Prime UK Residential


Changing shape: Our new five-year forecasts reveal interesting patterns in prime property

The shape of things to come

There is no getting away from it. We have prepared this report at a time of heightened political and economic uncertainty. It would be an understatement to say it makes forecasting a tricky process. The terms of the UK’s divorce from the EU are yet to be agreed. The domestic political landscape is unsettled. There is a range of scenarios for exchange rates, interest rates, economic growth and wealth generation.

It would be easy to write off the prospects for price growth in the prime housing markets. Yet, much of the uncertainty has been present since the day of the Brexit vote. The prime housing market may not have flourished. But neither has it wasted away.

As Frances Clacy explains, the market has been price sensitive and become much more needs-based, especially given the increased costs of buying from successive stamp duty changes. But where sellers have priced stock to reflect these costs and underlying buyer caution, it has continued to sell.

Last year, we envisaged these fickle market conditions would remain until a Brexit deal was done. We pencilled that in for 2019/2020. Thereafter, we expected a return to price growth, albeit weaker than in previous cycles. That prognosis accounted for rising interest rates and a higher tax environment.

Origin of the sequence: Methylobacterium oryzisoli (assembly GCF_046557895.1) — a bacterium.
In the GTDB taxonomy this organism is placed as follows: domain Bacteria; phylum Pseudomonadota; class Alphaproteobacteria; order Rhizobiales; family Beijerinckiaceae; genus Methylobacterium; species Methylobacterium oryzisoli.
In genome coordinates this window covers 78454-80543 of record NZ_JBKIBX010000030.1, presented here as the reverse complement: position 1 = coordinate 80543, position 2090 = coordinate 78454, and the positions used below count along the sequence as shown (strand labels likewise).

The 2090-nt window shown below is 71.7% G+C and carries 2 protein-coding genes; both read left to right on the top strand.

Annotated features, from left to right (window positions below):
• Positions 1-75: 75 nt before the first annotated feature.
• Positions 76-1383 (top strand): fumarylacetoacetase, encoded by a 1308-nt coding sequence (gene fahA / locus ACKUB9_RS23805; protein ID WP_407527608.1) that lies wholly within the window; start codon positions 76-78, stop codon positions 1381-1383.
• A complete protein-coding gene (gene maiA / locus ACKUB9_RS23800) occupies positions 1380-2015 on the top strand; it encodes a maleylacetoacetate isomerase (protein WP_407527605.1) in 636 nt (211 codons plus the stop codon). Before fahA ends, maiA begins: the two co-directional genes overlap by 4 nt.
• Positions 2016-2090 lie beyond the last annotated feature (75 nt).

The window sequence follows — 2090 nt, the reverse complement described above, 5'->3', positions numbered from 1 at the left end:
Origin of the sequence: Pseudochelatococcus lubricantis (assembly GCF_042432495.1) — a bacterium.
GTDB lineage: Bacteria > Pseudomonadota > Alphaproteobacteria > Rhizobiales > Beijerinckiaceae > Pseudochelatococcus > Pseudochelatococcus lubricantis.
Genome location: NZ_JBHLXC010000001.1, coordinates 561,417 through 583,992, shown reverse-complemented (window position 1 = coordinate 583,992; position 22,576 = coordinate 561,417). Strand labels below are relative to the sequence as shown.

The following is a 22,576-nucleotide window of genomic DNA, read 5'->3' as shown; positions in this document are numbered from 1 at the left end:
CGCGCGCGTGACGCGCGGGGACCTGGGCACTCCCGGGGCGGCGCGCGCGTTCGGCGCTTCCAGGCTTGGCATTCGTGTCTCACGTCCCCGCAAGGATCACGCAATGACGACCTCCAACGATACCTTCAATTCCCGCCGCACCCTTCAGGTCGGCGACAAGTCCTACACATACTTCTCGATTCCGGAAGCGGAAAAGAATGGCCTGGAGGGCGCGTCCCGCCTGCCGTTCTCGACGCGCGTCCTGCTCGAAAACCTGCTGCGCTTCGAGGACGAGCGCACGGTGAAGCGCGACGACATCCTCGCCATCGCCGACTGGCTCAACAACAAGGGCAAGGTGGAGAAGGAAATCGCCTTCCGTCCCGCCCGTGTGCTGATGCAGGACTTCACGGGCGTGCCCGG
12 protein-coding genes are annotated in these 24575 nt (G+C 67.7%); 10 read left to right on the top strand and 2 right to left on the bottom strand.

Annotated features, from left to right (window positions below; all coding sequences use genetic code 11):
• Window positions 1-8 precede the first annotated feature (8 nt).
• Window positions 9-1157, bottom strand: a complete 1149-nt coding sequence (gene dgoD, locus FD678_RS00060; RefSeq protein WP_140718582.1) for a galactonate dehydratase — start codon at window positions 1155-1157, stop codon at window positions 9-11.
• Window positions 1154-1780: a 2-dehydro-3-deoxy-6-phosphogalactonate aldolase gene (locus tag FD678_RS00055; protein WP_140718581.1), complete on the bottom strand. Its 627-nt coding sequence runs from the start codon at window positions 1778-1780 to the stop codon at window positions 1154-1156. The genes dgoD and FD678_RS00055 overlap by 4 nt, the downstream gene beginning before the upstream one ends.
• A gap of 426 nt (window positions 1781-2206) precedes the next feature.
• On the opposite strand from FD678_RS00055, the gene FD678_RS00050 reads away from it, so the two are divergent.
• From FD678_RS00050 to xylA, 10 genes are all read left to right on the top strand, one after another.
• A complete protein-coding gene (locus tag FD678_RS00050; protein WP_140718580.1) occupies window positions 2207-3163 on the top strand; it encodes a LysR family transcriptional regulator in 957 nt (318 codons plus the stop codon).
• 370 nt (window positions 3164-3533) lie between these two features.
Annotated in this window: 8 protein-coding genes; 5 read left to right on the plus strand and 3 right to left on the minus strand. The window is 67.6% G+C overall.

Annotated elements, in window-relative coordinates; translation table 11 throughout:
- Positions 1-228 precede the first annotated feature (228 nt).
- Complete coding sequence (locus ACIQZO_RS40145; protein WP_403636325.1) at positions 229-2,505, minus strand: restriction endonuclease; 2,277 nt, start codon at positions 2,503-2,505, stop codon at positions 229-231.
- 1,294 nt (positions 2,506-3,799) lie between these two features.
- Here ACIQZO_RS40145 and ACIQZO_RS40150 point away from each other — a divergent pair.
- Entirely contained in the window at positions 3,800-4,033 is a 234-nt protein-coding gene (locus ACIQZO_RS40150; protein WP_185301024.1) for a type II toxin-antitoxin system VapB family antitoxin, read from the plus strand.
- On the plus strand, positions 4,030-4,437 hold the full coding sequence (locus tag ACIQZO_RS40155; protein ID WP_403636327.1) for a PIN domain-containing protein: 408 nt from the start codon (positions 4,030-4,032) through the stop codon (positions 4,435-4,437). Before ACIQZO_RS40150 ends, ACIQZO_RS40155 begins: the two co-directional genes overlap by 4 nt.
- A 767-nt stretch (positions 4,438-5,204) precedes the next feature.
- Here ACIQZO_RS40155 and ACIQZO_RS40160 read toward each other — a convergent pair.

Now, we are pushing back that recovery to reflect the likelihood of an extended transition period once the Brexit deal is hammered out. We cannot be sure talks will follow this path. But a no-deal Brexit would do little for either the UK or the EU. That alone is likely to oil the wheels of negotiation.

Assumptions settled, we tend to start our forecasting in central London. It is only one part of the prime housing market jigsaw, but by putting together its pieces, it is easier to tackle the rest.

As Katy Warrick says, when prime housing in central London has looked like good value, it has historically bounced back at pace. A general election in 2022 could interrupt this, while the recent announcement of further stamp duty costs for overseas buyers at the Conservative Party conference is likely to temper it.

Market conditions will change over the next five years. The patterns of the prime housing market might not be easy to predict but, taking the medium-term view, there is a place for cautious optimism.

Mat Oakley reminds us that, on the evidence of office take up, the city will remain “a major part of large companies’ European and global networks”.

So, our central London forecast has an interesting shape. In turn, that shape affects the pattern of our forecasts for other prime property in London and the UK.

Articles within this publication

9 article(s) in this publication